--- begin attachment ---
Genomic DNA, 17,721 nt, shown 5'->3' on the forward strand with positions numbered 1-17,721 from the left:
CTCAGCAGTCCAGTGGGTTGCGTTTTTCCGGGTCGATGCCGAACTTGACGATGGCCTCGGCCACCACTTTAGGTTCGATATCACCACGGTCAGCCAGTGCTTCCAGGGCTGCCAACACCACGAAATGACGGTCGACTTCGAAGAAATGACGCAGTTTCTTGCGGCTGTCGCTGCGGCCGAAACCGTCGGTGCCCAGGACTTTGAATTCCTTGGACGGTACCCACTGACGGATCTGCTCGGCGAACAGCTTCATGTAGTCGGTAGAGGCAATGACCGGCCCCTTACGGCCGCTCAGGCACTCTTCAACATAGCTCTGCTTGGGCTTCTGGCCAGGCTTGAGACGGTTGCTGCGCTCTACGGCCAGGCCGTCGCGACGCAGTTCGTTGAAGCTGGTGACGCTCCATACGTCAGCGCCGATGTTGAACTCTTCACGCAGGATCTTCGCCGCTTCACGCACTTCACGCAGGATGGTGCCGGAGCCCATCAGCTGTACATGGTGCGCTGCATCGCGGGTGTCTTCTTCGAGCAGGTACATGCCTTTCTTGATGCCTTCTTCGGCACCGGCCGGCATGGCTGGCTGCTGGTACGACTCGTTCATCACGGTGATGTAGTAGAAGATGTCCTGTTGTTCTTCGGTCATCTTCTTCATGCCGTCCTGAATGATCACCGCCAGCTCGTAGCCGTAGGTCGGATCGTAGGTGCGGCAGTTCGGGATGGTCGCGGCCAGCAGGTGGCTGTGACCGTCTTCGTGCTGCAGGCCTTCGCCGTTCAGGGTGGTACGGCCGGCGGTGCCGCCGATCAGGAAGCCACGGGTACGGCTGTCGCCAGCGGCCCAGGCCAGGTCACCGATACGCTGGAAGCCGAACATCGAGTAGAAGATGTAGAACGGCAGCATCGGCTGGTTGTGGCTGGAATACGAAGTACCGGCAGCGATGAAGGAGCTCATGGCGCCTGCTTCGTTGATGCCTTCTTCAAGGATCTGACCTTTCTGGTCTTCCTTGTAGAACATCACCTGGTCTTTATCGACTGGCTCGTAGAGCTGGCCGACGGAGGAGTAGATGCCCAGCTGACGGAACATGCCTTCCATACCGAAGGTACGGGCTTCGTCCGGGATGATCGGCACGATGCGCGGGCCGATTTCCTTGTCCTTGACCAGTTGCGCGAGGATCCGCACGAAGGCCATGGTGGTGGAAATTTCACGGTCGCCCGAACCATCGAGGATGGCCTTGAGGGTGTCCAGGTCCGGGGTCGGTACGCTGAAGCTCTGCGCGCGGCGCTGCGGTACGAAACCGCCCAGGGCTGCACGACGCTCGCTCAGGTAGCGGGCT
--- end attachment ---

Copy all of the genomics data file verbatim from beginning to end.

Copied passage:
Genomic DNA, 17,721 nt, shown 5'->3' on the forward strand with positions numbered 1-17,721 from the left:
CTCAGCAGTCCAGTGGGTTGCGTTTTTCCGGGTCGATGCCGAACTTGACGATGGCCTCGGCCACCACTTTAGGTTCGATATCACCACGGTCAGCCAGTGCTTCCAGGGCTGCCAACACCACGAAATGACGGTCGACTTCGAAGAAATGACGCAGTTTCTTGCGGCTGTCGCTGCGGCCGAAACCGTCGGTGCCCAGGACTTTGAATTCCTTGGACGGTACCCACTGACGGATCTGCTCGGCGAACAGCTTCATGTAGTCGGTAGAGGCAATGACCGGCCCCTTACGGCCGCTCAGGCACTCTTCAACATAGCTCTGCTTGGGCTTCTGGCCAGGCTTGAGACGGTTGCTGCGCTCTACGGCCAGGCCGTCGCGACGCAGTTCGTTGAAGCTGGTGACGCTCCATACGTCAGCGCCGATGTTGAACTCTTCACGCAGGATCTTCGCCGCTTCACGCACTTCACGCAGGATGGTGCCGGAGCCCATCAGCTGTACATGGTGCGCTGCATCGCGGGTGTCTTCTTCGAGCAGGTACATGCCTTTCTTGATGCCTTCTTCGGCACCGGCCGGCATGGCTGGCTGCTGGTACGACTCGTTCATCACGGTGATGTAGTAGAAGATGTCCTGTTGTTCTTCGGTCATCTTCTTCATGCCGTCCTGAATGATCACCGCCAGCTCGTAGCCGTAGGTCGGATCGTAGGTGCGGCAGTTCGGGATGGTCGCGGCCAGCAGGTGGCTGTGACCGTCTTCGTGCTGCAGGCCTTCGCCGTTCAGGGTGGTACGGCCGGCGGTGCCGCCGATCAGGAAGCCACGGGTACGGCTGTCGCCAGCGGCCCAGGCCAGGTCACCGATACGCTGGAAGCCGAACATCGAGTAGAAGATGTAGAACGGCAGCATCGGCTGGTTGTGGCTGGAATACGAAGTACCGGCAGCGATGAAGGAGCTCATGGCGCCTGCTTCGTTGATGCCTTCTTCAAGGATCTGACCTTTCTGGTCTTCCTTGTAGAACATCACCTGGTCTTTATCGACTGGCTCGTAGAGCTGGCCGACGGAGGAGTAGATGCCCAGCTGACGGAACATGCCTTCCATACCGAAGGTACGGGCTTCGTCCGGGATGATCGGCACGATGCGCGGGCCGATTTCCTTGTCCTTGACCAGTTGCGCGAGGATCCGCACGAAGGCCATGGTGGTGGAAATTTCACGGTCGCCCGAACCATCGAGGATGGCCTTGAGGGTGTCCAGGTCCGGGGTCGGTACGCTGAAGCTCTGCGCGCGGCGCTGCGGTACGAAACCGCCCAGGGCTGCACGACGCTCGCTCAGGTAGCGGGCT